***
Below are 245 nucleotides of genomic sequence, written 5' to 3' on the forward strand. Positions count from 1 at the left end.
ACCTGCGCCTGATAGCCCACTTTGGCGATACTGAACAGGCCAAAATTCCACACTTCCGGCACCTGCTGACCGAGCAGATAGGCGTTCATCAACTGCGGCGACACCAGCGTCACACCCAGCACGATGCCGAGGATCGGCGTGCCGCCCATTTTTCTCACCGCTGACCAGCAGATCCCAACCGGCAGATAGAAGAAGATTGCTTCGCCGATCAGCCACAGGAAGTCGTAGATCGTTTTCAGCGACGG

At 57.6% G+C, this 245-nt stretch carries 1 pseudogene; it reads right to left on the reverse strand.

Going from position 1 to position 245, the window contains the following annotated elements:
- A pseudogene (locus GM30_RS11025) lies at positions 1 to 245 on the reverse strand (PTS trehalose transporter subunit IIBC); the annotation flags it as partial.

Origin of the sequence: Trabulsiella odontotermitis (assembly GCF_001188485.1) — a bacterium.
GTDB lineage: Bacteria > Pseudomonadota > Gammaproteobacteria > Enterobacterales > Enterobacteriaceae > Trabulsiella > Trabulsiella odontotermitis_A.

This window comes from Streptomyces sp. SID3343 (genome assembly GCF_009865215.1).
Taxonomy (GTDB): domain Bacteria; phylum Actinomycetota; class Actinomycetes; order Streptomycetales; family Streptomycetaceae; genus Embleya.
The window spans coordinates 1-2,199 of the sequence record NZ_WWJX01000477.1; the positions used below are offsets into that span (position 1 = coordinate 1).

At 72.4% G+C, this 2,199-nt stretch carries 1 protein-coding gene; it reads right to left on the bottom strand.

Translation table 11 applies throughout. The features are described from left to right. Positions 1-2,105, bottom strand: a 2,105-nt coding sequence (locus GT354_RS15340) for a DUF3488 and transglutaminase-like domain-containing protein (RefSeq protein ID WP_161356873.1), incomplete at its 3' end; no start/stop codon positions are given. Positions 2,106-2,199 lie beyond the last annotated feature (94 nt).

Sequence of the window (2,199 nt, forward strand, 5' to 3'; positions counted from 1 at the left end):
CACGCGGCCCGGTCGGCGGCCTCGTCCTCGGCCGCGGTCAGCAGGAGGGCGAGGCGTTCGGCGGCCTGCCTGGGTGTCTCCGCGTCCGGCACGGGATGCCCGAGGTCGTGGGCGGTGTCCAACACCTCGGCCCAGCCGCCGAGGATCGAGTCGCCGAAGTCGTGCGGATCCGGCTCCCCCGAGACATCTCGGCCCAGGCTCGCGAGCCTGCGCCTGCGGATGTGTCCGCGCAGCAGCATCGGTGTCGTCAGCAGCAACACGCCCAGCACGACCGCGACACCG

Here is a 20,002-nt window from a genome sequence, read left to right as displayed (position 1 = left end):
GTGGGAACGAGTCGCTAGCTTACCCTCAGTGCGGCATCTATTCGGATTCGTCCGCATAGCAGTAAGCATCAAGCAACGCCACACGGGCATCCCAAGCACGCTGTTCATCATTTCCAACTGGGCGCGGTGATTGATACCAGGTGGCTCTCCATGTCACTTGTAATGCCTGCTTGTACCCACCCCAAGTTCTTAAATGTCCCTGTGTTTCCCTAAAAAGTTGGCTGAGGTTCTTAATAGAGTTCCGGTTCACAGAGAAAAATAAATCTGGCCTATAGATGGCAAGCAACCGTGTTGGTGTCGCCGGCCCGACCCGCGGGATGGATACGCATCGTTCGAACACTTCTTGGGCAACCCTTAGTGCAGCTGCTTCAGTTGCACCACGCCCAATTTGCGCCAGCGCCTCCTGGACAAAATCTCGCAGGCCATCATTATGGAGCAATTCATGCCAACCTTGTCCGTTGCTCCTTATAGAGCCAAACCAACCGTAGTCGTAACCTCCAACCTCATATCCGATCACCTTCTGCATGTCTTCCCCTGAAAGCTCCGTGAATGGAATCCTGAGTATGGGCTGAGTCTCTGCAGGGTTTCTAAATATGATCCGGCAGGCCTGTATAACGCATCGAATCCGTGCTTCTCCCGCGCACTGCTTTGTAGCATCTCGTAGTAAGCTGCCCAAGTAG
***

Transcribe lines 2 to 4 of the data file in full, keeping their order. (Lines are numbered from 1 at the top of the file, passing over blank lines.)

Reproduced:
ACCTGCGCCTGATAGCCCACTTTGGCGATACTGAACAGGCCAAAATTCCACACTTCCGGCACCTGCTGACCGAGCAGATAGGCGTTCATCAACTGCGGCGACACCAGCGTCACACCCAGCACGATGCCGAGGATCGGCGTGCCGCCCATTTTTCTCACCGCTGACCAGCAGATCCCAACCGGCAGATAGAAGAAGATTGCTTCGCCGATCAGCCACAGGAAGTCGTAGATCGTTTTCAGCGACGG

At 57.6% G+C, this 245-nt stretch carries 1 pseudogene; it reads right to left on the reverse strand.

Going from position 1 to position 245, the window contains the following annotated elements: